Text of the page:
Sermon for the Fourth Sunday of Easter

+In the name of the Father and of the Son and of the Holy Spirit. Amen.

Two images have struck me this week as we are given our yearly reminder that Jesus being the Good Shepherd means that all we are like sheep (prone, as the Prophet Isaiah put it, to going astray). First, last summer Annie and I went to the county fair and saw one of her friend’s children showing a sheep. I’ve joked before about how I’m a “city boy”. I admit that I’d never seen anything like this before. I once saw a demonstration of a dog herding sheep, but I’d never seen a person dealing with livestock, and it became clear pretty quickly that some of the beasts were more inclined to being handled and directed by their young shepherds than others, to say the least.

The second image was from yesterday, at Bishop Jolly’s consecration. It was a beautiful liturgy with many moving moments. One of the loveliest elements was when all of the current and former bishops of Ohio presented Bishop Jolly with her crozier, the staff which symbolizes her role as shepherd of the flock which is this diocese. Most of you have seen a bishop with a crozier before, but one has to use one’s imagination to connect the symbol with the practical application of an actual shepherd’s crook. Well, not this one. You’ll get to see it when Bishop Jolly visits us in June, but I’ll tell you now, this is the first time I’ve seen a bishop’s crozier that looks like it could actually go round the neck of an actual full grown sheep, or the neck of a wayward diocesan priest for that matter. It recalled the moment a bit earlier in the liturgy, right before the consecration proper, when the co-consecrating bishop’s examine the bishop-elect. In response to one of the questions, pertaining to the bishop’s role as chief priest and pastor of her diocese, to which the ordinand answers “I will, in the name of Christ, the Shepherd and Bishop of our souls.”

If you’re anything like me, as I’ve said before on this Sunday, you probably don’t like to be compared to a sheep. But look again at what Jesus is saying. “The sheep follow [the shepherd] because they know his voice. They will not follow a stranger, but they will run from him because they do not know the voice of strangers.” Perhaps we’ve underestimated the sheep. As smelly and dumb as they may seem, as prone to straying as they are, they know that their well-being is dependent on the shepherd. They are hard-wired, through the history of their domestication, to follow the leader. They know that their safety is dependent on doing so, and they’re smart enough at least to be able to discern between one who will lead them to safety and one who will steal them away.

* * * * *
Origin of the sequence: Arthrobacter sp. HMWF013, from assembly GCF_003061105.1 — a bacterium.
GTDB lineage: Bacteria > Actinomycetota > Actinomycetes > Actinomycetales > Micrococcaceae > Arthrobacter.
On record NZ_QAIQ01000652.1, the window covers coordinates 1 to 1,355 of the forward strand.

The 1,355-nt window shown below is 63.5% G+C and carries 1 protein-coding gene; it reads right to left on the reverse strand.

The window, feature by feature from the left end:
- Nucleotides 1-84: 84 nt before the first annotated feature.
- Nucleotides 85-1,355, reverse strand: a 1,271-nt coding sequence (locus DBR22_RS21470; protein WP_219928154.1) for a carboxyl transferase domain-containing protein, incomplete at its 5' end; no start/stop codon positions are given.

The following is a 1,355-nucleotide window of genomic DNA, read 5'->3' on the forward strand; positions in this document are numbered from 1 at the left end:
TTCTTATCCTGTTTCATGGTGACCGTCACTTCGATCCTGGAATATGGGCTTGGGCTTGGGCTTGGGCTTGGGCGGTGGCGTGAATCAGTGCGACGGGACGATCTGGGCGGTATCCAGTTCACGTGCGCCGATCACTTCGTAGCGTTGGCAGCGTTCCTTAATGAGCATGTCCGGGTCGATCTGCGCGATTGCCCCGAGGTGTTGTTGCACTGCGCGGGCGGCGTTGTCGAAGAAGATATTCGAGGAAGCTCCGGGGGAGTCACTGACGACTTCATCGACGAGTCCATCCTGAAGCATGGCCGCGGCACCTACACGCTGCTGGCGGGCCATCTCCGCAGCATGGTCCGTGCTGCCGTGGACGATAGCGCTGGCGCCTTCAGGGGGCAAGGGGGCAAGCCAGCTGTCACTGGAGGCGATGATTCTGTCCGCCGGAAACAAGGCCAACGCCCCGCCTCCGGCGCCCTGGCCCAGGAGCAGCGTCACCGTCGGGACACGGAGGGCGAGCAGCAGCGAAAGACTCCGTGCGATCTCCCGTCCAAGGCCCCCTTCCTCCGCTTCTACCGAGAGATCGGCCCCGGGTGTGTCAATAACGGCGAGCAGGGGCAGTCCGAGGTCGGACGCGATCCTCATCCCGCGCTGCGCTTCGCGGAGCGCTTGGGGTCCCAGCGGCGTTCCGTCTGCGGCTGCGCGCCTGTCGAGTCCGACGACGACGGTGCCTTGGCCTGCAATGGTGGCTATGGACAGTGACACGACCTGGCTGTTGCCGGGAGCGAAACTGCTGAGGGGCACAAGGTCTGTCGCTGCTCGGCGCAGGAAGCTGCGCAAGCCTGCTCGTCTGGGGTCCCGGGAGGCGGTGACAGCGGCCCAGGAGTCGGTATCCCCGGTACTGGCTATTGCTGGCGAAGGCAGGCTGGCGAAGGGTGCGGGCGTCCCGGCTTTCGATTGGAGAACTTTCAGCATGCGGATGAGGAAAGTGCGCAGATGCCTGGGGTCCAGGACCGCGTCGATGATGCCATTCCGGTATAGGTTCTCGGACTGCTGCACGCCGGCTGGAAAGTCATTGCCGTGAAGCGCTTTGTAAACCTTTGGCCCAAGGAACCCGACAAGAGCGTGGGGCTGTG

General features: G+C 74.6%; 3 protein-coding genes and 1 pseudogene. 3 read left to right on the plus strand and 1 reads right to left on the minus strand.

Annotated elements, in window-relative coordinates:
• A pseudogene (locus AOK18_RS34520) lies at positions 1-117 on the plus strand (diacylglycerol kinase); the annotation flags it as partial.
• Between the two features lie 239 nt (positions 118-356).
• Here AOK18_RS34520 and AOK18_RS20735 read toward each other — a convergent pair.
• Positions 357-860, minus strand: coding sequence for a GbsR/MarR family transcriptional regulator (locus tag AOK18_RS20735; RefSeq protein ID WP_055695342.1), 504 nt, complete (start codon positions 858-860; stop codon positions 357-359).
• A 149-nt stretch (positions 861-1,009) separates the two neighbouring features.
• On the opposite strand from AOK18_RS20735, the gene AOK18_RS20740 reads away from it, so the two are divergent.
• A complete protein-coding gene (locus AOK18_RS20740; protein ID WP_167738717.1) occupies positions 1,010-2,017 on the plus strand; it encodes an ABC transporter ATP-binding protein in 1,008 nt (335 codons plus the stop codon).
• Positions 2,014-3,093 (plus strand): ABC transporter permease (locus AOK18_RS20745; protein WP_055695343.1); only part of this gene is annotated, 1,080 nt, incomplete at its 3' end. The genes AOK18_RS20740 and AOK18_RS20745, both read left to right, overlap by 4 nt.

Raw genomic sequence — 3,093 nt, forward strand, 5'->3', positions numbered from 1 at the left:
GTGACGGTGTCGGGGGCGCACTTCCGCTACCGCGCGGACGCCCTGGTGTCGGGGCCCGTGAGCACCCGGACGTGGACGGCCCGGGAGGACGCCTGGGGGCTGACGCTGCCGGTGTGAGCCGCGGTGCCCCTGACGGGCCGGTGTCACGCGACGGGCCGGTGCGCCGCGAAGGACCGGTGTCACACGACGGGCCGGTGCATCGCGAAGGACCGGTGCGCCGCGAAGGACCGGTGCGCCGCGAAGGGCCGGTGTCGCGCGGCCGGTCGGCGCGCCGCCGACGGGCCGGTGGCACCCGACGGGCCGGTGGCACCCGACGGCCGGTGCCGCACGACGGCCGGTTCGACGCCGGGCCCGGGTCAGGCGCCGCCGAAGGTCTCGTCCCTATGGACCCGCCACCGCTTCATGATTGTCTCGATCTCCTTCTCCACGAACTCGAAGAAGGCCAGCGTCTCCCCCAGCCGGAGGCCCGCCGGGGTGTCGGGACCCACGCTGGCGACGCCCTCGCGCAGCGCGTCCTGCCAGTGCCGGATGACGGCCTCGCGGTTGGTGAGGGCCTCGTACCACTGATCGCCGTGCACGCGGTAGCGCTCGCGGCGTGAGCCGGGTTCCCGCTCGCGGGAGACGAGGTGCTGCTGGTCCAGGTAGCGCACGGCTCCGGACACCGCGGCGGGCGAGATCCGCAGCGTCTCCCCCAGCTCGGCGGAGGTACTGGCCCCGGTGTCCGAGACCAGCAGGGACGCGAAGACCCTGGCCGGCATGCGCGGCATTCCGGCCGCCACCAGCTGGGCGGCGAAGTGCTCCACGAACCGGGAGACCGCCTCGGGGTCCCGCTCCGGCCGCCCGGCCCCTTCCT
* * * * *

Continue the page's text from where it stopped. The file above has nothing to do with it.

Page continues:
I wonder if most of us are this discerning. Even those of us who are intuitive enough to discern someone who’s genuine from a con-man most of the time, can nonetheless throw our lot in with a sheep-thief. I don’t just mean that we can fall in with a rough crowd, though for some that is an issue. I mean we can totally misplace our confidence, failing to follow the Good Shepherd in favor of some other leader.

And it should be no surprise that for us modern people the most common thief one might trust instead of the Good Shepherd is none other than oneself. Thanks to sin, we believe that we have everything we need within ourselves, and our own culture has exacerbated this fault of our nature. We believe in rugged individualism. We say “God helps those who help themselves” (which I hope you know, comes neither from the bible nor from a Christian thinker), we say we must pull ourselves up by our own bootstraps and we believe seeking direction from someone or something outside of ourselves is a weakness.

It is far more difficult for us to follow. On this level the sheep might have it more together than we do, because they know when they aren’t on the right path. They can recognize the shepherd’s voice, and they know they’re in trouble when they don’t hear it. We humans are so smart that we can convince ourselves that we’re going the right way when we aren’t. We tell ourselves that on the path of life there’s no need to pull over to the gas station to ask for directions or to turn on the GPS device in our car, because we’re smarter than that, by gosh.

So, maybe, we shouldn’t get offended when we’re called sheep. Maybe there’s something we can learn from those silly beasts after all. Maybe we can learn that we should cultivate enough humility that we can be led by another. The Good Shepherd is always ready to lead our unruly hearts, but we must be humble enough to receive his direction. Christ is ready to bring us to the heavenly banquet, his rod correcting us and his staff comforting us along the way, but we can’t be haughty or we’ll strike out on our own, thinking our own directions better. We already find ourselves in the flock, which is Christ’s Church, and the shepherd is leading us as we hear his direction in scripture and prayer and in the breaking of bread. If, then, we are modest enough to listen, to listen carefully to the voice of the Shepherd, we may rest assured that we will be led to the springs of the water of life and will dwell with God in eternity.

+In the name of the Father and of the Son and of the Holy Spirit. Amen.